Skip navigation

Official websites use .gov
A .gov website belongs to an official government organization in the United States.

Secure .gov websites use HTTPS
A lock ( ) or https:// means you’ve safely connected to the .gov website. Share sensitive information only on official, secure websites.

URL of this page:

PRDX1 gene

peroxiredoxin 1

Normal Function

The PRDX1 gene provides instructions for making the peroxiredoxin-1 (PRDX1) protein. This protein is part of a family of peroxiredoxin proteins that are primarily involved in chemical reactions that protect cells from damage caused by unstable oxygen-containing molecules known as reactive oxygen species (ROS).

The PRDX1 protein breaks down hydrogen peroxide. Hydrogen peroxide is produced through chemical reactions within cells. At low levels, it is involved in several chemical signaling pathways that control cell functions like growth, maturation, and survival. By regulating the amount of hydrogen peroxide in cells, the PRDX1 protein appears to help control these chemical signaling pathways, playing a role in important cellular functions.

At high levels hydrogen peroxide, an ROS, is toxic to cells. If hydrogen peroxide is not broken down, it can damage DNA, proteins, and cell membranes. The PRDX1 protein helps protect cells from this damage.

The PRDX1 gene is close to another gene on chromosome 1 called MMACHC. These two genes have unrelated roles in cells. The protein produced from the MMACHC gene is involved in processing vitamin B12 (also known as cobalamin).

Health Conditions Related to Genetic Changes

Methylmalonic acidemia with homocystinuria

Variants (also known as mutations) in the PRDX1 gene are involved in methylmalonic acidemia with homocystinuria, epi-cblC type (shortened to epi-cblC), which is one form of a disorder that causes developmental delay, eye defects, neurological problems, and blood abnormalities. 

Variants in the PRDX1 gene cause epi-cblC by leading to a genetic change called promoter hypermethylation. (This genetic change is also called an epimutation). The promoter is a region of DNA near a gene that controls gene activity (expression). Hypermethylation occurs when too many small molecules called methyl groups are attached to the promoter region. PRDX1 gene variants involved in epi-cblC alter the DNA in such a way that the promoter of the nearby MMACHC gene becomes hypermethylated. The extra methyl groups reduce the expression of the MMACHC gene, which means that less MMACHC protein is produced.

People with epi-cblC with a PRDX1 gene variant on one copy of the chromosome usually have an MMACHC gene variant on the other copy. (Very rarely, an affected individual has  a PRDX1 gene variant on both copies of the chromosome and no MMACHC gene variant.) As a result, cells make little to no functional MMACHC protein. A reduction in this protein's function prevents normal processing of vitamin B12. This vitamin is usually converted to two important molecules. A shortage of both molecules leads to the signs and symptoms of methylmalonic acidemia with homocystinuria.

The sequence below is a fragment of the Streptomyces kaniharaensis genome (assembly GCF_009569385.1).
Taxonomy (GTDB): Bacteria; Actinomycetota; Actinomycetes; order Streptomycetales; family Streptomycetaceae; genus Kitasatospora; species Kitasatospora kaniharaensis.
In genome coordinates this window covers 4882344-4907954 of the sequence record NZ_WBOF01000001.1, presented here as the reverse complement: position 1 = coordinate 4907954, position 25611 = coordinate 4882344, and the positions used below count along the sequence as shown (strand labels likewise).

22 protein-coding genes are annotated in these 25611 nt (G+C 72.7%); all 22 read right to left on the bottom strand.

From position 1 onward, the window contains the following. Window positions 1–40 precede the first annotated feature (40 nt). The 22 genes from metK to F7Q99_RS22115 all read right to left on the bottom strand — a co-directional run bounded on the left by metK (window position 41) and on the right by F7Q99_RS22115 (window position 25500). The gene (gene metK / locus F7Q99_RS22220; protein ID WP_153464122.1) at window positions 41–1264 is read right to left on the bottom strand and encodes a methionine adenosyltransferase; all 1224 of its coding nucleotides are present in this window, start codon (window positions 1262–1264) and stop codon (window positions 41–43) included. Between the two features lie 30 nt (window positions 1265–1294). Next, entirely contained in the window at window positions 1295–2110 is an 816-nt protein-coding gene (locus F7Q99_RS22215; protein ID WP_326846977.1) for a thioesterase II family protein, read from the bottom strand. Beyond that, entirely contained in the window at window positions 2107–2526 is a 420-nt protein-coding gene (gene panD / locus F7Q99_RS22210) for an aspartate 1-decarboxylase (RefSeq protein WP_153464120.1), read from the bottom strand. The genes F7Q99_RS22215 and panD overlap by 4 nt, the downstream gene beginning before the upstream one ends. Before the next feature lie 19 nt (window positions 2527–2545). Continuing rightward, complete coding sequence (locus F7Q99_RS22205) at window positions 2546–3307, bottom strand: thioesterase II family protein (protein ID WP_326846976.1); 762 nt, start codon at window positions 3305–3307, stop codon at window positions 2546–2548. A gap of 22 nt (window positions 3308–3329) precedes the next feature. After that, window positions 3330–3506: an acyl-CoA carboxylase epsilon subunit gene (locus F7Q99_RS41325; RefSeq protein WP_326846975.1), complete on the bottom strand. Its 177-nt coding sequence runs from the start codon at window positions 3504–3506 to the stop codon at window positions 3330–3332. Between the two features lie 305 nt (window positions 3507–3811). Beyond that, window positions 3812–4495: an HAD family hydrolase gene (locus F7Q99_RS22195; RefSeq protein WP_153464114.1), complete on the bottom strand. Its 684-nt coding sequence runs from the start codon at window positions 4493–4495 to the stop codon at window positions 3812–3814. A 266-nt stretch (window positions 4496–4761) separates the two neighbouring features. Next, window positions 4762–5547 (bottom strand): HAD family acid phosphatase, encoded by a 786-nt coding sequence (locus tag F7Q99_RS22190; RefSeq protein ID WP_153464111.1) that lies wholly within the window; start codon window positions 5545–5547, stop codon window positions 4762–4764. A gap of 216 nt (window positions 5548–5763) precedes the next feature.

Research suggests that PRDX1 gene variants may also lead to hypermethylation of other gene promoters. It is unclear if reduced expression of other genes plays a role in the development of epi-cblC. In addition, the effect of PRDX1 gene variants on the production or function of the peroxiredoxin-1 protein is unclear. More studies are needed to understand if hypermethylation of additional promoters or changes to peroxiredoxin-1 contribute to methylmalonic acidemia with homocystinuria or cause additional signs or symptoms in affected individuals.

More About This Health Condition

Other Names for This Gene

  • MSP23
  • natural killer-enhancing factor A
  • NKEF-A
  • PAG
  • PAGA
  • PAGB
  • proliferation-associated gene A
  • PRX1
  • PRXI
  • TDPX2

Additional Information & Resources

Tests Listed in the Genetic Testing Registry

Scientific Articles on PubMed

Catalog of Genes and Diseases from OMIM

Gene and Variant Databases


  • Cavicchi C, Oussalah A, Falliano S, Ferri L, Gozzini A, Gasperini S, Motta S, Rigoldi M, Parenti G, Tummolo A, Meli C, Menni F, Furlan F, Daniotti M, Malvagia S, la Marca G, Chery C, Morange PE, Tregouet D, Donati MA, Guerrini R, Gueant JL, Morrone A. PRDX1 gene-related epi-cblC disease is a common type of inborn error of cobalamin metabolism with mono- or bi-allelic MMACHC epimutations. Clin Epigenetics. 2021 Jul 2;13(1):137. doi: 10.1186/s13148-021-01117-2. Citation on PubMed
  • Gueant JL, Chery C, Oussalah A, Nadaf J, Coelho D, Josse T, Flayac J, Robert A, Koscinski I, Gastin I, Filhine-Tresarrieu P, Pupavac M, Brebner A, Watkins D, Pastinen T, Montpetit A, Hariri F, Tregouet D, Raby BA, Chung WK, Morange PE, Froese DS, Baumgartner MR, Benoist JF, Ficicioglu C, Marchand V, Motorin Y, Bonnemains C, Feillet F, Majewski J, Rosenblatt DS. APRDX1 mutant allele causes a MMACHC secondary epimutation in cblC patients. Nat Commun. 2018 Jan 4;9(1):67. doi: 10.1038/s41467-017-02306-5. Erratum In: Nat Commun. 2018 Feb 2;9(1):554. Citation on PubMed
  • Neumann CA, Cao J, Manevich Y. Peroxiredoxin 1 and its role in cell signaling. Cell Cycle. 2009 Dec 15;8(24):4072-8. doi: 10.4161/cc.8.24.10242. Epub 2009 Dec 5. Citation on PubMed
  • Oussalah A, Siblini Y, Hergalant S, Chery C, Rouyer P, Cavicchi C, Guerrini R, Morange PE, Tregouet D, Pupavac M, Watkins D, Pastinen T, Chung WK, Ficicioglu C, Feillet F, Froese DS, Baumgartner MR, Benoist JF, Majewski J, Morrone A, Rosenblatt DS, Gueant JL. Epimutations in both the TESK2 and MMACHC promoters in the Epi-cblC inherited disorder of intracellular metabolism of vitamin B12. Clin Epigenetics. 2022 Apr 19;14(1):52. doi: 10.1186/s13148-022-01271-1. Citation on PubMed

The information on this site should not be used as a substitute for professional medical care or advice. Contact a health care provider if you have questions about your health.